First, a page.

I came to study in Paris as part of an exchange programme for the fourth year of my BSc in chemistry. It was a partnership between Sorbonne University Faculty of Science and my university in Vancouver, the University of British Columbia.
Visiting France had been my dream for many years. I was enrolled in a school French immersion programme from an early age and grew up speaking French and learning about the Francophone culture.
The application process was lengthy and I spent most of my summer going back and forth with our contact at Sorbonne, preparing my application package, creating a learning agreement of courses that would be accepted as transfer credit at UBC, applying for accommodation at the Cité Internationale Universitaire de Paris (CIUP) and sending my passport to the French embassy to receive my visa.
On 31 August 2016, I took off to live on my own for the first time, in a new country, experiencing a swell of emotions. Ten hours later, in a time zone nine hours ahead of my own and in a befuddled, jet-lagged state, I was in Paris.
For the first few months, the number of new experiences was astounding. Even though France and Canada are both Western countries, there are many differences between the two. Some more pertinent examples include: the majority of stores close on Sundays; the paperwork and administrative system; the use of the AZERTY keyboard; an overall higher expectation and pride for food and wine, as well as many other subtleties.
It was fairly easy to meet the other international students in my classes – our accents gave us away. I also met people during social events at my residence at the Cité U and through various events put on by Erasmus groups. One of my favourite memories from that year is a weekend road trip to Normandie with three other girls, from Spain, Brazil and Poland. Our Airbnb host in Honfleur was astonished at what a multicultural group we were.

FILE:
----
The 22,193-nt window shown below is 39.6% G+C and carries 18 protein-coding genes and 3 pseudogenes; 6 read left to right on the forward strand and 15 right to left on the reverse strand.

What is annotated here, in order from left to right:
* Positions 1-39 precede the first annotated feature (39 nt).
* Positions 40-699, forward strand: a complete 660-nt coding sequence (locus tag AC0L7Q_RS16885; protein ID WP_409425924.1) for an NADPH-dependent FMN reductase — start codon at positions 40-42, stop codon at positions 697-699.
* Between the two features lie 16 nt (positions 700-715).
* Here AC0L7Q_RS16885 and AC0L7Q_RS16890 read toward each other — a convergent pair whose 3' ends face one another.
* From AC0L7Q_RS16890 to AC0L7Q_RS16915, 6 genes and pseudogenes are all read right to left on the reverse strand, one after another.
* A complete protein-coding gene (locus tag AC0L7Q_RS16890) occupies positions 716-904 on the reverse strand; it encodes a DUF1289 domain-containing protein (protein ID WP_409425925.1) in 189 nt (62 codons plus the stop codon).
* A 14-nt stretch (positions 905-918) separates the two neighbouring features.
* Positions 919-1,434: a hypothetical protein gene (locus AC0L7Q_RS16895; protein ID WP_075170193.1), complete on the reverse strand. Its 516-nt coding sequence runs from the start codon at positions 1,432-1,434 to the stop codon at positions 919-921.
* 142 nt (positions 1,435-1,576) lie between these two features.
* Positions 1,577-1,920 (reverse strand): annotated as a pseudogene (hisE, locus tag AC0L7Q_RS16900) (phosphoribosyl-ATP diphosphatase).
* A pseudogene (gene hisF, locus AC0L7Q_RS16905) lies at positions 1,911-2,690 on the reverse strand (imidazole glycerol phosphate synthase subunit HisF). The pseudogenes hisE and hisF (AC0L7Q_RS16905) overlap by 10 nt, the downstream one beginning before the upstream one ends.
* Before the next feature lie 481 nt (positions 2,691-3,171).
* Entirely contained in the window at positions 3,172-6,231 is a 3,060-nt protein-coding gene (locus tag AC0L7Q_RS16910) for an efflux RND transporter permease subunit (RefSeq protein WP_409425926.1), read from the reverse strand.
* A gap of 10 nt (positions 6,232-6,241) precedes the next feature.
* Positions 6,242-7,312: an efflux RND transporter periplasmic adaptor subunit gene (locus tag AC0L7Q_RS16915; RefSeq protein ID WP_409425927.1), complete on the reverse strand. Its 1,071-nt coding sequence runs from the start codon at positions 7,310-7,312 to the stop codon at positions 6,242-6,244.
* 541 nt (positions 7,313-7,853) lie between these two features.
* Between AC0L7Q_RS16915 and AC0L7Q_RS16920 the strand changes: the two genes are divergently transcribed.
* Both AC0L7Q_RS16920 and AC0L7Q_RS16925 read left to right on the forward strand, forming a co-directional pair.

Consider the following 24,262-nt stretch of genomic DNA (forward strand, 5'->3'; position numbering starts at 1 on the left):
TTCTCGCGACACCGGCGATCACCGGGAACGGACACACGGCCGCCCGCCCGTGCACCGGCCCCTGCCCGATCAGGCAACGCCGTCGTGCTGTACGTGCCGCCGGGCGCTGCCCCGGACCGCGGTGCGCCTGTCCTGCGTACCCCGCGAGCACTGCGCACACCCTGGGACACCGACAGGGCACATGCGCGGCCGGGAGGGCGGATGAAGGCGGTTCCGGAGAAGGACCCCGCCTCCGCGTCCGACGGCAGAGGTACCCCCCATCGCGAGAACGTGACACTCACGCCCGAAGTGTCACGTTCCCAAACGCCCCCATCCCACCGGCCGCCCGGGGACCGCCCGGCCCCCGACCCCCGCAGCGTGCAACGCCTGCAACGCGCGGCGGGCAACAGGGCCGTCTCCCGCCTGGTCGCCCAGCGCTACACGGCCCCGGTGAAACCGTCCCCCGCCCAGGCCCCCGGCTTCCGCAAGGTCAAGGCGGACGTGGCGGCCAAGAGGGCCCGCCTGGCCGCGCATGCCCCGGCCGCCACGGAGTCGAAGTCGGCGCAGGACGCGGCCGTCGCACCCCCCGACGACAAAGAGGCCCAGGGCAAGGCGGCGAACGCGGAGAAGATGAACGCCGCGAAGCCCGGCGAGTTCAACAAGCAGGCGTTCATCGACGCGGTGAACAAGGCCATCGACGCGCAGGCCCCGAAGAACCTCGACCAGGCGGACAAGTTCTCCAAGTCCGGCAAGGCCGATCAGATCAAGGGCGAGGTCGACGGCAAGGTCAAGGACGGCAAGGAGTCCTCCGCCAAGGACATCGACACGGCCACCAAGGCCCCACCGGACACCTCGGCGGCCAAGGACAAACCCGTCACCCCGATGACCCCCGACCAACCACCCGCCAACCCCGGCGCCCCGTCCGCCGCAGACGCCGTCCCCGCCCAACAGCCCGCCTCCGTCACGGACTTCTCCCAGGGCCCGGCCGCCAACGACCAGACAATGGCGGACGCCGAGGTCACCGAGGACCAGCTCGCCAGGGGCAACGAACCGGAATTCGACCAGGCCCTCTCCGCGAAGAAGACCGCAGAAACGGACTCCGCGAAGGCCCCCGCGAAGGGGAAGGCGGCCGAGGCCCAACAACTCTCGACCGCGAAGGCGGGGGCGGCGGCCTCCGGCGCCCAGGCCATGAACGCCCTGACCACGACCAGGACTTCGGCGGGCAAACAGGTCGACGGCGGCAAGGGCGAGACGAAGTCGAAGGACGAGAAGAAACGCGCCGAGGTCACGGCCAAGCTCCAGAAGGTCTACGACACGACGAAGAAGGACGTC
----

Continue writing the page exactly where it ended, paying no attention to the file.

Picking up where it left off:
My timetable consisted of seven courses, five days a week in the first semester. The long hours (sometimes from 8am to 8pm) were hard, as I was used to shorter lectures and more time for self-study. Another challenge was taking my courses in French. While I had grown up in a bilingual school system, this was different in that it was fast and native French, and the subject material was master’s-level chemistry. However, the complete immersion resulted in a fast progression of my French fluency.
At first I thought that it would be hard to focus on my studies while navigating a new environment. However, I found that living in a new country, with all the surprises and discoveries that came with it, was stimulating mentally, and this flowed over into my studies as well.
The academic year concluded with an internship. The lab I joined specialised in using chemical analysis for cultural heritage research and I worked on the characterisation of jade samples from Mesoamerica (modern-day Central America and Mexico). This was the first time that I’d heard of this application of chemistry and, as I’ve always been passionate about history and art, I was thrilled to discover it.
It was the revelation of this field of research, along with my appreciation for French culture, that led me to my decision to stay for a second year at Sorbonne Université to finish my master's.
Fast forward to the present: I now consider myself to be fluent in French and feel that I’ve adopted the French way of life in many ways. I’ve travelled to 17 new countries and, as of four months ago, I’ve taken on a PhD research contract in the field of analytical chemistry applied to cultural heritage conservation and preservation.
My life has changed drastically in the past two and a half years thanks to the opportunities that came out of my decision to study abroad.
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